• 4 cloves garlic, minced
  • chicken stock
  • parmesan rind, washed
  • 300g butter beans, dried
  • 500g potatoes, chopped
  • 300g kale, chopped roughly
  • 3 eggs, lightly beaten
  • ¼ cup parmesan, freshly grated
  • salt & pepper

Soak butter beans overnight, covering with at least a few centimetres of water.

Preheat oven to 175ºC / 350ºF.
Combine ground meat, onion, garlic, bread crumbs, parmesan, egg, and herbs/spices. Mix thoroughly with hands, forming into meatballs of desired size. With each the size of a golfball, you’ll have about 24. Place on lightly greased sheets and bake for 20-30 minutes, alternating racks at the halfway mark so both get equal heat distribution.

Heat up some oil in a deep saucepan and sauté onions, celery, and garlic until tender and fragrant. Add the chicken stock along with the rind of your parmesan, which will add a wonderful dimension to the broth. Put in the potatoes and drained beans. Bring to a boil, then simmer for 30-40 minutes until beans are tender but not falling apart.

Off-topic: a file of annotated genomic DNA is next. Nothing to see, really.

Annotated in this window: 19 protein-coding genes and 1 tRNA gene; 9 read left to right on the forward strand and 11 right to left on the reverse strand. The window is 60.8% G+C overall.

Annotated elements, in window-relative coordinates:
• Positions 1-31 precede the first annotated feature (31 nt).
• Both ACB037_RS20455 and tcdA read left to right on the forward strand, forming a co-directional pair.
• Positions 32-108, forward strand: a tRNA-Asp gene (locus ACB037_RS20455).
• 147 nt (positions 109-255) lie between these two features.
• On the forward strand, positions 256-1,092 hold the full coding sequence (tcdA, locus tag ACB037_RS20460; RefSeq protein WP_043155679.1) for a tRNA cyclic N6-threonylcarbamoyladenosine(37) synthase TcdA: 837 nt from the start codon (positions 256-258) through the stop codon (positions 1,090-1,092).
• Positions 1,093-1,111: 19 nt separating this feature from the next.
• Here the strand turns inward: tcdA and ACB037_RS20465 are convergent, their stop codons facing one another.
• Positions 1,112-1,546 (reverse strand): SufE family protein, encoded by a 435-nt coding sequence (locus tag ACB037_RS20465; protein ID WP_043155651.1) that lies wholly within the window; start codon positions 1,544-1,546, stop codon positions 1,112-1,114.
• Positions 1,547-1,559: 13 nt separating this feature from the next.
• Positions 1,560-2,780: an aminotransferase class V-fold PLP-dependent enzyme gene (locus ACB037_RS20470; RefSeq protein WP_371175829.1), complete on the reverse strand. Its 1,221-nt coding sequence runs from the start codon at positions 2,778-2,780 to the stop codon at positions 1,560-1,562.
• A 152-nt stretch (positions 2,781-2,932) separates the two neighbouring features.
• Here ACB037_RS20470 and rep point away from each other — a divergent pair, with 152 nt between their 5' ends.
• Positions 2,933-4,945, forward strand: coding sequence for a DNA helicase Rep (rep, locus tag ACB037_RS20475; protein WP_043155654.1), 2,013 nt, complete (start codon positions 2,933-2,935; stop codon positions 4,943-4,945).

Add the kale and meatballs, covering to simmer another 10 minutes until the greens are wilted.

Slowly stream in the beaten mixture of egg and parmesan, stirring constantly for another minute until egg is set in ribbons. Season to taste with salt and freshly ground black pepper. Serve with chopped parsley and multigrain bread.

Wandercrush Italian Wedding Soup Wandercrush Italian Wedding Soup

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Posted in Fish & Game, Italy, Main, Soup | Tagged , , , , , , , , , | 3 Comments